My regular Sunday morning harangue evoked more feedback than usual. It involved a reversal of role for the third servant in the Parable of the Talents in Matthew 25:14-30. Consider your verdict!
Perhaps the parable of the talents has had a lot of airplay lately. I doubt anyone has missed the huge advertising campaign by the Australian Government on the recently enacted Industrial Relations legislation.
You do well if you are a large employer – you will have the opportunity to increase greatly what you have. Your five talents will grow now that anachronistic industrial award restrictions from a bygone era are stripped away.
You will do well if you are a small employer – your two talents possibilities for growth are now enhanced as the proposed changes dissolve constricting legislation.
And if you are the supplier of labour, don’t worry; the one talent that you bring will also grow, if you negotiate wisely and within the parameters of the new provisions. You never had it better, so don’t throw away your chance.
What we don’t see in the ads, however, is the sub-text that is very clear in Jesus’ parable:
For to all those who have, more will be given, and they will have an abundance;
but from those who have nothing, even what they have will be taken away.
Now some would say that in thus applying this morning’s text, I am being unnecessarily mischievous, subversive, provocative and even irresponsible.
I submit that I am using the parable in much the same way as Jesus might have – simply pointing out the reality and the result of a particular world view that contrasts with that of the kingdom of God.
The reality is that the dominant world view of western civilization is not Christian, as much as we would like to claim that it is. Most decisions today find their under-pinning not in the words of the Sermon on the Mount, but textbooks of economic rationalism based on the utilitarian philosophy shifts of the late 18th century.The fundamental drive to building the kind of society we live in is not informed by Jesus’ commandment to love one another as he has loved us, but to the question of the most effective way to build an anemic parody of what is supposed to be an economy – an economy that finds expression only through figures on a balance sheet devoid of human interest.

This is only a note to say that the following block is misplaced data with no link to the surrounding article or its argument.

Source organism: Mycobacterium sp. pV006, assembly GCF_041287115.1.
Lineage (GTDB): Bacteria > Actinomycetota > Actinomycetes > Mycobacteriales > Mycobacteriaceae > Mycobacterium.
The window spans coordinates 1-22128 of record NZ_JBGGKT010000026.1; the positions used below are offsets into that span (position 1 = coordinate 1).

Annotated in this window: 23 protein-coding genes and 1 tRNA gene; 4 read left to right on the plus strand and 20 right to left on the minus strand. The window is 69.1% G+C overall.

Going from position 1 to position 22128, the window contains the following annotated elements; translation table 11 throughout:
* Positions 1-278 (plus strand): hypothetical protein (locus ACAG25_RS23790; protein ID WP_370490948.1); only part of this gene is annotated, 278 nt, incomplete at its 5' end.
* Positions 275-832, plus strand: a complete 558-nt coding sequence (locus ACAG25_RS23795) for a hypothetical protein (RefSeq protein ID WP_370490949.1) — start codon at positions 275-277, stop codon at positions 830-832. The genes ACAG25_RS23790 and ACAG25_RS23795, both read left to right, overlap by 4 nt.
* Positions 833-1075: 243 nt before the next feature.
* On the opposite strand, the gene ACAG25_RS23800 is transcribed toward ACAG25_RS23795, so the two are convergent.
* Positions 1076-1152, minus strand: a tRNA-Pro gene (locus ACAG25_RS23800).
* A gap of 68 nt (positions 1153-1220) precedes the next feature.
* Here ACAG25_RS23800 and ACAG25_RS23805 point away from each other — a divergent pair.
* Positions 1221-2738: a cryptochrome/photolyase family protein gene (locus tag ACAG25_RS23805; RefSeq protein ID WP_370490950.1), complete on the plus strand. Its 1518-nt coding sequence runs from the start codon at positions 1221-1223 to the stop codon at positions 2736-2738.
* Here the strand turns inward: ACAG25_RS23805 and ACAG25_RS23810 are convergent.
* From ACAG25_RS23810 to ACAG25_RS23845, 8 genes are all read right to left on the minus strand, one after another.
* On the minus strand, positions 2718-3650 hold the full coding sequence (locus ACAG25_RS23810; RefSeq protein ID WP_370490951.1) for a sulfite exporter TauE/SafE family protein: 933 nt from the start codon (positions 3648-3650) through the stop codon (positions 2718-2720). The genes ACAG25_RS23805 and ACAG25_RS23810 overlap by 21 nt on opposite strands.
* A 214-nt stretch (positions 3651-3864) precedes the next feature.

Against such minimization of human potential and fulfillment the kingdom of God always wages war.
So it is important that we consider a setting in which it is likely that Matthew’s audience first heard this parable.
It is a part of a series of three parables that are urging alertness and readiness for being held to account as Christians.
“Be ready for the arrival of the bridegroom,” the ten virgins are told. “Don’t let what you need run dry. Keep your supply of oil ready, or you’ll miss out.”
And you need it all the time – even right now. “You might not know it, but when you care for someone in need, you care for me,” says the Risen Christ in the story of the sheep and the goats (more about that next week).
The parable in between, the one about the talents, is much clearer when we consider its neighbours. Without its companion parables, it may not make sense.
First, it doesn’t begin with the familiar words, “the kingdom of heaven is like…” It says instead, “For it is as if a man, going on a journey…” What is like a man going on a journey? The familiar form of parables prompts us to conclude “the kingdom of heaven” – but the grammatical syntax suggests rather the preceding verse from the parable of the ten bridesmaids – “keep awake therefore, for you know neither the day nor the hour.”
We are thus released from the urge to seek parallels with kingdom values in this parable and invited to ponder whether this is more like one of Rudyard Kipling’s “just so” stories that awakens us to what the world we live in is really like – what we have to be ready to take into account as we go about the kingdom’s business.
Consider this from the point of view of a member of Matthew’s faith household – perhaps gathered with others on the outskirts of a little town in Syria. As Jewish Christians they are pariahs to the synagogue established by Pharisaic leaders now in exile following the sacking of Jerusalem. They have cast the followers of Jesus out, not only of the synagogue, but all Jewish community life. If they are tradesmen or merchants, the Christians can no longer ply their trade – they have to take up menial laboring tasks wherever they can to help their families survive.
They are acutely aware of how the system works.
So they hear, not what we came to hear later as the “parable of the talents,” but the parable of what one writer [at http://www.word-sunday.com/Files/A/33-a/A-33-a.html ] calls the “parable of the extortionist and his three henchmen.”
Contemporaries of Jesus believed all the wealth of the world was limited and the
distribution of riches was preordained. In addition, the economic systems of the
ancient world existed for many generations and had grown rigid over time. While
someone could quickly amass a fortune, the general populace suspected that
person of theft, bribery, or extortion.
In a culture wary of change, only the devious and immoral could rise up the economic latter.
When Jesus began the parable, he created additional suspicions. The rich man most likely lived abroad (i.e., he was a foreigner).